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why did david put together a brilliant campaign with mistakes? social media. get out the vote. blow them away by surprising on election day. it came together. i was scared to death and yet this white house seems to have had no leader and no chief of staff and people getting blamed for something. this is not organized the way the campaign was. do you know why? >> i don't know, but dennis is pretty new on the job. >> is he the boss? >> obama is the boss. >> who is the chief of staff? >> they don't have a chief operating officer. remember what princess diana said when prince charles had the mistresses. she said the marriage was crowded. that's what it felt like to people like bill daley and anybody who is chief of staff.
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there is a group that includes valerie jarrett and a small group of other people and the president. >> it doesn't work as well as it should have. >> jim baker said the ideological course puts in charming a chief of staff to hire and fire and make sure people obey the president. a complete span of control. that's how presences work. when you don't run it that way, you have to explain why. if it is so powerful, incredibly powerful. why doesn't she become chief of staff? >> she would not be good. that doesn't matchup well. >> she's not well-liked. she's not the boss of that white house. >> you said she under cut a number of chiefs of staff. >> she did, but that doesn't mean she would be better on the job. the problem with jarrett's role
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is it's like the ceo putting his sister in charge of marketing. he describes her has a sister figure. very close confidant and probably shouldn't have all these responsibilities. it's a blurring of lines. that part of the white house is a smart part of my book. >> let's go out. what i like about the book is the clarity of writing. i want to talk about a couple of things. the beginning is gripping. let me ask you about the debates. i wasn't the only who went nuts. it's like he was overwhelmed by the arrogance of mitt romney. he owned that stage for some reason. >> the fascinating thing to me and i'm interested in the book what's going on behind closed doors. i don't write about the debate itself, but in if debate prep obama was 0-6. everybody knew that against john
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kerry playing around and knew he was going to blow the debate. >> when the red light goes o i will be all right. >> afterwards, he was honest about eventually conceding that he blew it. his disdain for romney worried him and his aides. he pulled that too much. the debate coach said it was like watching a man running under water. >> why did he win the later debates? >> because he's the guy who wants to have the ball when the game is on the line and hit that three-pointer. he said to his staff i don't like debates. i good at them in the past. i will win the second and the third debates. when he focuses, he delivers. he's a talented politician when he puts his mind to it. he doesn't like to think of himself as a politician. >> proceed, governor.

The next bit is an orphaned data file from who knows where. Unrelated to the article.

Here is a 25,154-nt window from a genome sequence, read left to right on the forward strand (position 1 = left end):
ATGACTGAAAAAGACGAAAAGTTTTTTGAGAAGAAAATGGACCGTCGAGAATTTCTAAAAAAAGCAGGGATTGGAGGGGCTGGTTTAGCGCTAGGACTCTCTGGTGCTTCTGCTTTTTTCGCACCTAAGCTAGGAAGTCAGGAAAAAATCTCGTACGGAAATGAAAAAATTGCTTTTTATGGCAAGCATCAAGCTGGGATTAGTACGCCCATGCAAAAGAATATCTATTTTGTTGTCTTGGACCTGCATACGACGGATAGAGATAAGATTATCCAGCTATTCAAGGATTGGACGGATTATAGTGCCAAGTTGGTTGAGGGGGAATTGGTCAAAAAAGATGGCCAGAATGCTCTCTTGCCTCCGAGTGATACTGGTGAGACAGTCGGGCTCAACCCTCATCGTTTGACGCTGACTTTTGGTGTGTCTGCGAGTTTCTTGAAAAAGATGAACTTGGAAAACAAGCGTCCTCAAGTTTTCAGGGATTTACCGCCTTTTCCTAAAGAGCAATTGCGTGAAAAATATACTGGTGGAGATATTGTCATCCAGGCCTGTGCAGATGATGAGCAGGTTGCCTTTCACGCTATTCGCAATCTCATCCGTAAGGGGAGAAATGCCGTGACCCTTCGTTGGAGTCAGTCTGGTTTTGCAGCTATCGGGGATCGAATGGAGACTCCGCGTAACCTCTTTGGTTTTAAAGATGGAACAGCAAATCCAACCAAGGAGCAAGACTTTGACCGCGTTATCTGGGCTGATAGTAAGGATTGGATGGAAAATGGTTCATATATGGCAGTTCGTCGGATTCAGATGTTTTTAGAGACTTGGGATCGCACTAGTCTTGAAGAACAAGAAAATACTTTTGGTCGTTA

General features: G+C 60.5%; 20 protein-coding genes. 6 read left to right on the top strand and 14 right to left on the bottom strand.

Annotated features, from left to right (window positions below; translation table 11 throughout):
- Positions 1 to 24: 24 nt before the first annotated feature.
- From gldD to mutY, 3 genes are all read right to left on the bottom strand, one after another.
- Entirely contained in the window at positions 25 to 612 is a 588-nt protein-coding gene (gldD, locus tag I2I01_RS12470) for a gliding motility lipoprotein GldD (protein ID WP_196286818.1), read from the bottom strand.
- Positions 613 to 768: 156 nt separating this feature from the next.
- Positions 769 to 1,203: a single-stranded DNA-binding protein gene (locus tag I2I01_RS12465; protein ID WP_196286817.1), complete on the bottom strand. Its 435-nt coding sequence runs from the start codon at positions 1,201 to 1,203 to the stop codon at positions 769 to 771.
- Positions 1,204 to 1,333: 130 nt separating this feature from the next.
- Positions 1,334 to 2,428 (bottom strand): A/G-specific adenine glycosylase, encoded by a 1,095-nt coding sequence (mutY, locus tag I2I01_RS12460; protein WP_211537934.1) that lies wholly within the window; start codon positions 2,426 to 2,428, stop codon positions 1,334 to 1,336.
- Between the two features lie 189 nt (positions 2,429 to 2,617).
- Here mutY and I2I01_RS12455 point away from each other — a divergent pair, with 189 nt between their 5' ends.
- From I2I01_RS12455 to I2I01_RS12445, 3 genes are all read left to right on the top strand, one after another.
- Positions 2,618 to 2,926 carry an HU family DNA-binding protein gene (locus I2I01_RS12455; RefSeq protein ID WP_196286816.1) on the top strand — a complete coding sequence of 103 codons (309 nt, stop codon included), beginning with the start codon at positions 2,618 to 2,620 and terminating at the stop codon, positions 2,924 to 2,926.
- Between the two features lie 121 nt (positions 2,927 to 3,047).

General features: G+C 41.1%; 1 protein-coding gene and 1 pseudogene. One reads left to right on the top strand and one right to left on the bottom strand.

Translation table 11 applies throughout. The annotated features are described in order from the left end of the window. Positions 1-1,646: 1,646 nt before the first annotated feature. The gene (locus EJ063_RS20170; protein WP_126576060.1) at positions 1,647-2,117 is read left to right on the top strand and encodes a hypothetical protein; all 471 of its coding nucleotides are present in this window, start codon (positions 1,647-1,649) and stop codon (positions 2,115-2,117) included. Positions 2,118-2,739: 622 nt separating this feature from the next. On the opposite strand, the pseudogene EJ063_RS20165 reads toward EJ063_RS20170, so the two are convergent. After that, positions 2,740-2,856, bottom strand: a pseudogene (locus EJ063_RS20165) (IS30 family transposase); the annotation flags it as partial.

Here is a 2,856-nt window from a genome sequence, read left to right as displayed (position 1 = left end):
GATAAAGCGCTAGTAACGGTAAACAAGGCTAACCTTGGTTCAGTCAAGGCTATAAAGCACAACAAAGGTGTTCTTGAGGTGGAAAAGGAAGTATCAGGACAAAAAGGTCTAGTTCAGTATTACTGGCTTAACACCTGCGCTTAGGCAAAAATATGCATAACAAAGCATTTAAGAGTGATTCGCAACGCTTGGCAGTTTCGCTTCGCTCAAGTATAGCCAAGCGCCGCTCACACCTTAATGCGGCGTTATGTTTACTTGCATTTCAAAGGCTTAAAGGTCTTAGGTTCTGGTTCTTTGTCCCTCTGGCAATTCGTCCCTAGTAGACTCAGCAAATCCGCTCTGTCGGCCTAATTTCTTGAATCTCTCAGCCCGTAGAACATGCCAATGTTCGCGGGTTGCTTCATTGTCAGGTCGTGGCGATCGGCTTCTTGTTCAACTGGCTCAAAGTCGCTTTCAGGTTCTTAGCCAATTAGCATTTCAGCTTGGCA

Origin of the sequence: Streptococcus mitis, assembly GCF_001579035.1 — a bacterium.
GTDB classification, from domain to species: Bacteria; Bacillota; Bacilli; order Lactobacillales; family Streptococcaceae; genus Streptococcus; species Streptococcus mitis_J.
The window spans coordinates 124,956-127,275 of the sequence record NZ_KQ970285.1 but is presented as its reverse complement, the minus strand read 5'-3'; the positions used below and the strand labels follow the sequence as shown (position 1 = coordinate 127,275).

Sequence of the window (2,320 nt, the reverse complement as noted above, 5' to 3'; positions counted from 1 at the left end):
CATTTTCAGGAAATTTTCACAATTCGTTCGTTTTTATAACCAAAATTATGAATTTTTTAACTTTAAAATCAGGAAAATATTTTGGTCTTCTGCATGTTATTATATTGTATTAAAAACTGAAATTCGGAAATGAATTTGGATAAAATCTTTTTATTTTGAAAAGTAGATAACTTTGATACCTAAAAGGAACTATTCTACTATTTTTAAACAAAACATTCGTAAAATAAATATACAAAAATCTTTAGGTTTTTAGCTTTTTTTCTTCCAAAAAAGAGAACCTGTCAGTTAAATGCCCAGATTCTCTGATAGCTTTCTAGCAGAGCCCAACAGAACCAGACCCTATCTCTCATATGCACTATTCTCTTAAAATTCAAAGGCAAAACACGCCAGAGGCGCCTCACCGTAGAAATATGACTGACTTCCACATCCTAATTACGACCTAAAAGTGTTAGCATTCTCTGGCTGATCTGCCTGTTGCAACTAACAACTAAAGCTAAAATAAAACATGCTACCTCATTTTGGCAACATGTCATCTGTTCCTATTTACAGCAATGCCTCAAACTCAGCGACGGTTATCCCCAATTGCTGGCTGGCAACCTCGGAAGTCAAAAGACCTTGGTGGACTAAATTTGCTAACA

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>> i want to explain how they were in a hotel and they planted this whole thing. >> read the back if you love politics. it's called the center holds by one of the great political historians. we'll be right back after this.
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there two points everyone watching with agree upon. the charmings against the president have missed the mark. they are not about him personally because the cases
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clumped together as scandals occurred without him being involved. that doesn't mean they don't involve trouble, but they don't point to the president as the trouble maker nor do they point to corruption. much of this can be governmental or political ineptitude. this gets to the second point of failure of on the job politics. i don't get where he wasn't on top of the irs mess from the moment the people heard about it. he could have been backing up the inspector general. he could have been wearing the white hat instead of the one taking flack. he could have been on top of the mess instead of being vulnerable to the charges and behind it. i continue to think they lack a strong chain of command. as they read them, the white house lacks the strong organizational coherence that the campaign had. if anyone disagrees from inside or outside, me the chief of staff is a top person to report to the president. hoe has the ability to hire and fire and he is the one giving orders.
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he has the authority and the power to do so. i see a group of people who are not confident the president has their back and not conty dent to cover his back. i am calling it as i see it. that's "hardball" for now. thanks for being with us. all in with chris hayes starts now. >> good evening from new york. i'm chris hays and thank you for joining us. we crack down one of the mystery men who john mccain's syrian rebel photo. plus years ago child republicans were all the rage and now people view the gop as little more than the walking dead. you might think we decided as a society to ban smoking on airplanes, but there was a fight led by one man.